For those of you who don't know, geocaching is a global scavenger hunt using handheld GPS.  Travel bugs, are trackable items that are placed in the cache to be discovered, picked up and moved to other geocaches.  Bugs are decorated in many different ways, depending on the theme.

Baiona, seemed to be the perfect place to release "Sailing Like Slocum" given the town's historical significance to the "new world".  In 1493, the Pinta, one of the ships from Columbus' voyage to discover the New World returned to Europe and arrived in Baiona, making the town's port the first to receive news of the discovery of America.

Sailing Like Slocum, has travelled an estimated 3,600 n.m.  Given that most of this time has been spend travelling on land, it might be more appropriate to mark it's progress as 6,600 kilometers.

For the past couple of years, the bug has made it's way from Spain, to Germany and Holland.  Two years later, Sailing Like Slocum  is located in the tiny village of Jannum, in the Netherlands, population 60. 

Like us, this bug is hoping it will be on the water very soon again.

Monday, April 5, 2010

Easter Monday - First Sail of the Year!

Who could have imagined sailing in t-shirts and shorts in Nova Scotia on April 5, 2010! What an absolutely fantastic weekend. I worked on the boat for three days and figured I deserved a day off. The varnish could wait.

Judy and I and Mark headed off to the city early this morning to pick up the sails and charts for Halifax. We had a car load with all our brand new custom cushions, thanks to Mrs. Grant, 5 gallons of diesel fuel. 10 gallons of water, the dodger, sail cover and all our Transport Canada safety gear. All of a sudden, our 30 foot boat seemed very small once we started stowing gear and sails. We got the main sail on and opted to go with the working jib for our first sail.

Judy packed us an amazing lunch of Easter Egg salad sanwiches and fruit salad. We ate at the dock, put away the food, got out a celebratory drink and headed off. The wind had died down quite a bit by mid afternoon, so getting out past Purcell's Cove was slow going. We caught some really nice wind off Ferguson's Cove and headed off towards McNab's Island. Two huge container ships past us and we saw one other sailboat coming in from Herring Cove.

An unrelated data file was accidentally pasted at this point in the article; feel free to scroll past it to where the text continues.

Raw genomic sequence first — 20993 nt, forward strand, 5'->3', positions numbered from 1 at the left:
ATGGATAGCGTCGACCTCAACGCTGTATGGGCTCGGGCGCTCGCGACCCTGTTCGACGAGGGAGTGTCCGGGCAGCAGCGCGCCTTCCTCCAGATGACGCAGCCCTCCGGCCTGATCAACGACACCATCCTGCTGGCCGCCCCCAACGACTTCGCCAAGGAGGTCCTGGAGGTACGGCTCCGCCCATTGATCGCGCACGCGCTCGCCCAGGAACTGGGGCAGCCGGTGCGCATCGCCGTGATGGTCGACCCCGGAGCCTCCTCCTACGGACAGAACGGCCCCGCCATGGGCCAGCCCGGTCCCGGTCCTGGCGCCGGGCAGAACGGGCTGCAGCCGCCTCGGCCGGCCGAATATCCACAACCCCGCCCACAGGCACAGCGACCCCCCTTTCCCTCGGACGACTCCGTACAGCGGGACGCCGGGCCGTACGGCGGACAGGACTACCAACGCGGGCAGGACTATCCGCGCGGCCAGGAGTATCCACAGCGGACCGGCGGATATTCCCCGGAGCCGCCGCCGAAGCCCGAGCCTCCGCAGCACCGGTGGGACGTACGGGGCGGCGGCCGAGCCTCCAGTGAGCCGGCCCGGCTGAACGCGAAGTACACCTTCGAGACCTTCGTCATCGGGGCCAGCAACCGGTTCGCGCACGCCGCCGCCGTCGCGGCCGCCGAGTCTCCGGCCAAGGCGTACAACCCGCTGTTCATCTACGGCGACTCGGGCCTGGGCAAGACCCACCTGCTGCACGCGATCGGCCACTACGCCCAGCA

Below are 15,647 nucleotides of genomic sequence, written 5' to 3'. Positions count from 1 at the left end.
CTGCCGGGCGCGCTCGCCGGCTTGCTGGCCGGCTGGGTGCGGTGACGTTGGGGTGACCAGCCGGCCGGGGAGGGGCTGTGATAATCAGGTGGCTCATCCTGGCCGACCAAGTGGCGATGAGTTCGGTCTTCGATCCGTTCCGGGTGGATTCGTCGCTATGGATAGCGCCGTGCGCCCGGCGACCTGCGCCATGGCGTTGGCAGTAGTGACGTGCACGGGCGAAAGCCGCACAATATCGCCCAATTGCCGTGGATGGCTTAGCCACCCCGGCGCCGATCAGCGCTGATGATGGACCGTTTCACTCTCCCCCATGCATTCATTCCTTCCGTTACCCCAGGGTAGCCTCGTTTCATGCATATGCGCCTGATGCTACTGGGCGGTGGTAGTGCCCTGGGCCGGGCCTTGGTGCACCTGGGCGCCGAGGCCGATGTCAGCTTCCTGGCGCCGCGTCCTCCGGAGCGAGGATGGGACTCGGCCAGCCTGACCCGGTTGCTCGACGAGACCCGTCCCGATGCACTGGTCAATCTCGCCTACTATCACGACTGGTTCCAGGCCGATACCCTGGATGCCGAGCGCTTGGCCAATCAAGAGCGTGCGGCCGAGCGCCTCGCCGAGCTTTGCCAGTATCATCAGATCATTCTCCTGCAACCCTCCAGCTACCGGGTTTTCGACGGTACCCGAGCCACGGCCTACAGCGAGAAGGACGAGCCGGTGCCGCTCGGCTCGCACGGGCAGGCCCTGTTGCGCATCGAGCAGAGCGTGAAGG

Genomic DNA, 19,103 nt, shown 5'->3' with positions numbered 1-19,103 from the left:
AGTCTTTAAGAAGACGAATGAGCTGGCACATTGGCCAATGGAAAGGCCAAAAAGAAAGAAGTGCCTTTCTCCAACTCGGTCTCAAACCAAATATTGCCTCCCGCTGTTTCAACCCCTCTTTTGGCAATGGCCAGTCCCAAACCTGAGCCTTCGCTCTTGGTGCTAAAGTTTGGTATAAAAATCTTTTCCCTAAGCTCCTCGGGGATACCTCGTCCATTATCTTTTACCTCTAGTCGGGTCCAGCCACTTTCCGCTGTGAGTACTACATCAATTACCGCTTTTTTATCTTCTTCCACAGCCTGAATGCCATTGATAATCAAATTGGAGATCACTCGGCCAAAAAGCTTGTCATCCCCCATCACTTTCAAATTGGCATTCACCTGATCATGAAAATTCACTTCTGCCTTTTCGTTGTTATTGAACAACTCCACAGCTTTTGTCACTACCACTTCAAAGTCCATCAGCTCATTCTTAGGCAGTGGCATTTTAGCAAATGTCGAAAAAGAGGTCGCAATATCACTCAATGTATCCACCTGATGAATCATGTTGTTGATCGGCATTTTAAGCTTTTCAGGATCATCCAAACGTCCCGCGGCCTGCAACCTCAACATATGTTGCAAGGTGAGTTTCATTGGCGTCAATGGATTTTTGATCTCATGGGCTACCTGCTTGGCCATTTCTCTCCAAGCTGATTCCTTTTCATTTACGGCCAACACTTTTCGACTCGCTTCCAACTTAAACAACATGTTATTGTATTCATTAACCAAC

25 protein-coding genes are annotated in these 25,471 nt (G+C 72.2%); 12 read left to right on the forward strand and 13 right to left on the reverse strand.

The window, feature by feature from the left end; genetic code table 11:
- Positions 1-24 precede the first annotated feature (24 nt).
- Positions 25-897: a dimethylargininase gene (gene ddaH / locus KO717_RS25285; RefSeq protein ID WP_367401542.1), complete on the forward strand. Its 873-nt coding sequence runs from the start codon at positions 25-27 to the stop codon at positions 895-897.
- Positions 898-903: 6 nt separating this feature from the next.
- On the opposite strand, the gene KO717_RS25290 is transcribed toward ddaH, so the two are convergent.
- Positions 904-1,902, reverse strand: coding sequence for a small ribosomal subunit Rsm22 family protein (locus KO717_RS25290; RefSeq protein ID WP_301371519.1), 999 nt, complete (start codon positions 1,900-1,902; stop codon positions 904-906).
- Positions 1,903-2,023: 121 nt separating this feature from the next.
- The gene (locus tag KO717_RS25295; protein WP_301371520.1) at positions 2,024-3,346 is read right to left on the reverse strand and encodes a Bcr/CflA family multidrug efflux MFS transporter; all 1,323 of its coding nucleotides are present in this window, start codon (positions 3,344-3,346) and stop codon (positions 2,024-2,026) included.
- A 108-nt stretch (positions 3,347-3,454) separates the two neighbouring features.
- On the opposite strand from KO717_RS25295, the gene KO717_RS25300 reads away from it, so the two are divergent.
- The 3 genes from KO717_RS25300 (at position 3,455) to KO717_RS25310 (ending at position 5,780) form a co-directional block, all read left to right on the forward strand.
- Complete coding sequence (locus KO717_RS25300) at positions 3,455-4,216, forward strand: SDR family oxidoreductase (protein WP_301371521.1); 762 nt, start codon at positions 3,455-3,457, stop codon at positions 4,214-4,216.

We did run into (not literally) our dock neighbour who was out on his Douglas 32 on our way in (which is for sale on Kijiji Halifax by the way). He was sailing single handed without a main, so we slipped past pretty easily. A short time later he started his diesel and headed for Armdale. When we arrived he was kicking back sipping on red wine.

Our first trip was 13 nautical miles, with a top speed of a modest 6 knots (85% working jib and mainsail). We made it out past Sandwich Point before turning back. Winds were light. Sunny and warm. The perfect day to get our sea legs and try out Exploits. We can't wait for the next trip!

Sunday, April 4, 2010

Happy Easter - Unwrappin' Exploits

Unwrapping Exploits this weekend was like ripping into a HUGE Kinder Surprise...a giant Easter egg with a Redwing 30 sailboat inside. After four straight days of plus 20 temperatures, I couldn't take it any more. All the boat owners on the hard were complaining about not being able to get their boats in. To add insult to injury, my dock mate has been out three times already. His boat is actually for sale. It's a Douglas 32...nice boat. I will like it better as I look at it from the water and not the dock!

The only thing between us and our first sail, was a large pile of unenvironmentally friendly plastic shrink wrap. I unfortunately had ALL the wood work sanded down to bare wood. Our sails were also still at Doyle Sails which of course was closed. It was a sign to get a couple of coats of Epifanes on the wood to at least partially seal it up. I'll be at Doyle's first thing tomorrow morning.

I fired up the Yanmar diesel a couple of times and it seems to work OK, particularly after we cut the shrink wrap off the exhaust port. The dodger, sail cover and custom made cushions (well 2/3's of the cushions...but they are SWEET...thank you Judy) are loaded in the Rav. Should have Exploits rigged and ready to set sail sometime by mid afternoon.

Jude observed tonight, that with the blue hull and cushions, wine coloured dodger and sail cover, and white top deck, Exploits is sporting the official colours of...wait for it...the New England Patriots...how sweet is THAT!